The cinematography in this feature is just fantastic. They seem to always get the perfect shot, the perfect angle, the perfect atmosphere for the scene. Everything about the look and feel of this film is a propos. You want to live there just for the scenery. The score just matches the scenery seamlessly.

The acting in this character study is Oscar perfect. Paul Newman, Ed Harris, Aidan Quinn, Helen Hunt, Phillip Seymour Hoffman not playing a gay man, Joanne Woodward as the old widow has such elegance and poise it almost feels wrong to hate her character. Dennis Farina plays the gym-owning wife stealing Walt with just enough greasiness to keep him semi-likable. Theresa Russell is unrecognizable and plays the flirtatious waitress at the Grill and former crush of Miles but now she’s with his brothers who both think Miles is unaware. Robin Wright Penn plays Mile’s mother in the flashbacks that haunt Miles. And Max’s younger persona is played by Josh Lucas who has to act like Paul Newman acts; which is no small feat. Not to forget the unknown Matt Blumm who plays a 20 year old Miles and has the same brow and lower lip as Ed Harris, the resemblance is, kinda freaky.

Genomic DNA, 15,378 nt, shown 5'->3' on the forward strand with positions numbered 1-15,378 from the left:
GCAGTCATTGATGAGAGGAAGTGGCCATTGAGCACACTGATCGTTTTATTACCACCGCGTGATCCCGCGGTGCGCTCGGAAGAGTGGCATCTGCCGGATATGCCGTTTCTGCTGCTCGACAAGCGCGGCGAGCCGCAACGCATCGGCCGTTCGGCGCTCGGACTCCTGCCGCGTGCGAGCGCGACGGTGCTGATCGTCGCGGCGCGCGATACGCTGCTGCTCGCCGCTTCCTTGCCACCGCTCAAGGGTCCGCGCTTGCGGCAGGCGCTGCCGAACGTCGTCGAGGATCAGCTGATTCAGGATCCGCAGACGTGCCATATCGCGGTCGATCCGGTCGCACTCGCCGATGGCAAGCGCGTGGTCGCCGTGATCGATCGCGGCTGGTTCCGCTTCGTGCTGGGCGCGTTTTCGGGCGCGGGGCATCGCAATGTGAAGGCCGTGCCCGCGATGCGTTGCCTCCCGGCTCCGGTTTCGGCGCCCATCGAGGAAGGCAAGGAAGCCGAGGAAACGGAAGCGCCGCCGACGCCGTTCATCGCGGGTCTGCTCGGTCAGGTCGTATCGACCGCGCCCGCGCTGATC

Empire Falls is brought to life with brilliant acting, superb cinematography and a true American story of love, hardship and fighting the rapids to swim to shore. Leaves the viewer wondering why more great movies like this aren’t made more often.

A 5 outta 5